NPC Offers Beekeeping Program To Aid In Decline Of Honeybees
National Park College (NPC) Continuing Education Department has partnered with the Missouri Conservation Heritage Foundation to offer a two-day course in beekeeping to help slow the decline of honeybees in our area.
Introduction to Bees and Beekeeping will be offered in two five-hour sessions. Participants may choose from a selection of evening classes offered each month through May. The course will focus on the history of beekeeping, honeybee biology, plant and pollinator relationships and essential equipment requirements. This is the first of six levels in the Midwest Master Beekeeper Certification Program.
Honeybees have experienced declines in recent years, due in part because of colony collapse and an increase in pests and disease. Melinda Thornton, Continuing Education Specialist at NPC says the lack of experienced beekeepers and mentors has also contributed to the decline. “For the past decade, new individuals embark on learning their new hobby of beekeeping only to quit after two years,” Thornton said. “As the demographics of beekeepers age, you see the loss of that knowledge as well.”
In order to halt the decline of honeybees, the Midwest Master Beekeeper Program was developed two-and a half years ago by entomologists and beekeepers with decades of experience. The idea was to develop a program of standardized education that is more comprehensive than regular beekeeping classes. It includes topics on taxonomy, biology, botany, genetics, pesticides, diseases, pests, economics, and an opportunity to learn to be a productive honey producer over time.
“This program was developed to usher in new people interested in learning about beekeeping and to retain the ones that are currently learning the trade,” Thornton said. “Yes, it’s a hobby, but it can also be a trade. You can earn money and make a living from your beekeeping products or by selling bees. There is a large market for natural products.”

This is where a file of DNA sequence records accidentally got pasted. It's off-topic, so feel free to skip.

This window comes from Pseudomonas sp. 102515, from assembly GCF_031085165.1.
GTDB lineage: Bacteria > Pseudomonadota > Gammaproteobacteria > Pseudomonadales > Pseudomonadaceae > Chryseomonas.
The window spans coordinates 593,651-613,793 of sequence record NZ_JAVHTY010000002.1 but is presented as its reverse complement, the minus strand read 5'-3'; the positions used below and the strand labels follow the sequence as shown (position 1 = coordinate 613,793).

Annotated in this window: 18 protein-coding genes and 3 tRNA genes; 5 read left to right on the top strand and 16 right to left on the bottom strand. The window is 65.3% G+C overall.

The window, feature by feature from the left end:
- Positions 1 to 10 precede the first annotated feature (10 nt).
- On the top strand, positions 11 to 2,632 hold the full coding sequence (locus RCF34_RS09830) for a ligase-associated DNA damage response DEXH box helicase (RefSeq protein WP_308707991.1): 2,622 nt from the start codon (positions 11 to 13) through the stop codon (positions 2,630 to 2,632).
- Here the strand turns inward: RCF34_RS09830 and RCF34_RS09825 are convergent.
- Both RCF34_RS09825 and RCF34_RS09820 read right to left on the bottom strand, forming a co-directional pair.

The first three level classes are open to anyone who wants to learn more about bees and pollinators. Each course is five hours and split into two evenings. Classroom time is typically 2.5 hours on a Tuesday and Thursday night. Books are included in the registration fee and are provided in class for each level. For those that decide to participate in the certification program, there is a study guide required which helps a participant prepare for the exam.
The Midwest Master Beekeeper Program encourages students to join a local beekeeping association and to find a mentor,” Thornton said. “In fact, it is a requirement if a student decides to complete the certification program. You learn hands-on practice through these local associations. A list of local beekeepers is provided for students to choose from. A list of beekeeping equipment suppliers is also provided, which helps boost the economy by promoting local suppliers.”
NPC is currently offering five date options for the Level 1 class and will continue with Levels 2 and 3 during the summer and fall. The registration fee for each level is $75. To view the current Continuing Education spring schedule of classes, visit https://np.edu/community-friends/continuing-education/. Registration can be completed online at https://shortclass.np.edu/wconnect/ace/home.htm. For more information, or to register by phone, contact Melinda Thornton, at email@example.com or 501-760-4223.